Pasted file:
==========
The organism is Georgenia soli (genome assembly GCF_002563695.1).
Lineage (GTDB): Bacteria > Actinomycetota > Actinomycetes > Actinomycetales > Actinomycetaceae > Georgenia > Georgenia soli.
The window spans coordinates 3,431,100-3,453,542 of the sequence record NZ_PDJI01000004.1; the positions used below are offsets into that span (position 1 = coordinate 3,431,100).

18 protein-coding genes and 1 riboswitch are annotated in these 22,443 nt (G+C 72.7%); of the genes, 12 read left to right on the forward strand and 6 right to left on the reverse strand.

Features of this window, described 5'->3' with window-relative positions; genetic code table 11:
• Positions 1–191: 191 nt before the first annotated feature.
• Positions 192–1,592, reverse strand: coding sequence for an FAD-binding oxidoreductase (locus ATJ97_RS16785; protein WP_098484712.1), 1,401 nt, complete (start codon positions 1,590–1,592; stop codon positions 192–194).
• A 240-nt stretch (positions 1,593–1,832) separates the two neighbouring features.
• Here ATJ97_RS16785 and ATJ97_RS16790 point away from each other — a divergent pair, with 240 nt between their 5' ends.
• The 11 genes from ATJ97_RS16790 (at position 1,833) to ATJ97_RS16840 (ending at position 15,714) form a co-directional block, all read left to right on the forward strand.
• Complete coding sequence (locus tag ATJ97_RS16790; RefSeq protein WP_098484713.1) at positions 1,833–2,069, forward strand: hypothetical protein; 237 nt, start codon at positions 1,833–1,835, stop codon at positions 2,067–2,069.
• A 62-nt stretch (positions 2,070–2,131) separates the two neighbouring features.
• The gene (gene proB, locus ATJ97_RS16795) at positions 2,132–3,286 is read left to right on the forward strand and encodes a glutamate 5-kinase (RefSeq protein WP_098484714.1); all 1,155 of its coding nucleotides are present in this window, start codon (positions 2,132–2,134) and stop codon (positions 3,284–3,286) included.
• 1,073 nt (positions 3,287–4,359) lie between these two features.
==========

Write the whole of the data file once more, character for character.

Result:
The organism is Georgenia soli (genome assembly GCF_002563695.1).
Lineage (GTDB): Bacteria > Actinomycetota > Actinomycetes > Actinomycetales > Actinomycetaceae > Georgenia > Georgenia soli.
The window spans coordinates 3,431,100-3,453,542 of the sequence record NZ_PDJI01000004.1; the positions used below are offsets into that span (position 1 = coordinate 3,431,100).

18 protein-coding genes and 1 riboswitch are annotated in these 22,443 nt (G+C 72.7%); of the genes, 12 read left to right on the forward strand and 6 right to left on the reverse strand.

Features of this window, described 5'->3' with window-relative positions; genetic code table 11:
• Positions 1–191: 191 nt before the first annotated feature.
• Positions 192–1,592, reverse strand: coding sequence for an FAD-binding oxidoreductase (locus ATJ97_RS16785; protein WP_098484712.1), 1,401 nt, complete (start codon positions 1,590–1,592; stop codon positions 192–194).
• A 240-nt stretch (positions 1,593–1,832) separates the two neighbouring features.
• Here ATJ97_RS16785 and ATJ97_RS16790 point away from each other — a divergent pair, with 240 nt between their 5' ends.
• The 11 genes from ATJ97_RS16790 (at position 1,833) to ATJ97_RS16840 (ending at position 15,714) form a co-directional block, all read left to right on the forward strand.
• Complete coding sequence (locus tag ATJ97_RS16790; RefSeq protein WP_098484713.1) at positions 1,833–2,069, forward strand: hypothetical protein; 237 nt, start codon at positions 1,833–1,835, stop codon at positions 2,067–2,069.
• A 62-nt stretch (positions 2,070–2,131) separates the two neighbouring features.
• The gene (gene proB, locus ATJ97_RS16795) at positions 2,132–3,286 is read left to right on the forward strand and encodes a glutamate 5-kinase (RefSeq protein WP_098484714.1); all 1,155 of its coding nucleotides are present in this window, start codon (positions 2,132–2,134) and stop codon (positions 3,284–3,286) included.
• 1,073 nt (positions 3,287–4,359) lie between these two features.